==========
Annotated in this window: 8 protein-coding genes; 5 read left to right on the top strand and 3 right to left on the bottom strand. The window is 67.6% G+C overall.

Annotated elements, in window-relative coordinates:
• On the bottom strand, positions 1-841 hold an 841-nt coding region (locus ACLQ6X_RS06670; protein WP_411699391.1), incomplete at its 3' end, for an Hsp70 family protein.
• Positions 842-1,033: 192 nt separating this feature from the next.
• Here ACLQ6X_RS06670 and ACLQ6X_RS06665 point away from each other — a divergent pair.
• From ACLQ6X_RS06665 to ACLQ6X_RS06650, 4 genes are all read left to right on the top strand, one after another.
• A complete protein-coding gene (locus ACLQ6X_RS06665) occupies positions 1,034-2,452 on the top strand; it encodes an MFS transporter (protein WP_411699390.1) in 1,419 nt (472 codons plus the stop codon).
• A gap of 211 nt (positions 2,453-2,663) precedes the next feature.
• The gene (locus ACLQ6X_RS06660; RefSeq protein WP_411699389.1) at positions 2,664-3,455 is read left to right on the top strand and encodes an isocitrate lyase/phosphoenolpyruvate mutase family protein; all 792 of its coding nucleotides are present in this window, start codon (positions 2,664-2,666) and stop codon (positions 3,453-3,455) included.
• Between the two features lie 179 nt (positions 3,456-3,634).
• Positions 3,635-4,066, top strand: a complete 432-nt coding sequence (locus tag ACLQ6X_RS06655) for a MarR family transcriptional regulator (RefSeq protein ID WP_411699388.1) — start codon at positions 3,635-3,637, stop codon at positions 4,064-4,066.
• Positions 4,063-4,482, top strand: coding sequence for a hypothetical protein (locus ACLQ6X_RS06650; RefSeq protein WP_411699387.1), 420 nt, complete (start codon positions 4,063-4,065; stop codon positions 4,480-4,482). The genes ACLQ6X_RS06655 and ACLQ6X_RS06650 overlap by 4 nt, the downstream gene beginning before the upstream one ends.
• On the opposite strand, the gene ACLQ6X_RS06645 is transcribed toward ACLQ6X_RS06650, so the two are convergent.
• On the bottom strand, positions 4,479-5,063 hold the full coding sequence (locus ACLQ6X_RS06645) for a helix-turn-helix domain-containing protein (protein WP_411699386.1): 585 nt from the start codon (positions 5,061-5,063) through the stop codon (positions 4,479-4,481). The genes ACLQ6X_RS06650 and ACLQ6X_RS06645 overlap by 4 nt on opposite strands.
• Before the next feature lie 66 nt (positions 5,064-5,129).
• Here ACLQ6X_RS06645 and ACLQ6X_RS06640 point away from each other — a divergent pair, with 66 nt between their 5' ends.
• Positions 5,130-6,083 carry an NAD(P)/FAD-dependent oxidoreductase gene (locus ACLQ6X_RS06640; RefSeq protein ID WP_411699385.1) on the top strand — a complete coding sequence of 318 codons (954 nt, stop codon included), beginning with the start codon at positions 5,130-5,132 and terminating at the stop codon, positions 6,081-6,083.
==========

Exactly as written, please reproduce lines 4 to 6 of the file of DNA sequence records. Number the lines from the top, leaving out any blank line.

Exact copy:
• Positions 842-1,033: 192 nt separating this feature from the next.
• Here ACLQ6X_RS06670 and ACLQ6X_RS06665 point away from each other — a divergent pair.
• From ACLQ6X_RS06665 to ACLQ6X_RS06650, 4 genes are all read left to right on the top strand, one after another.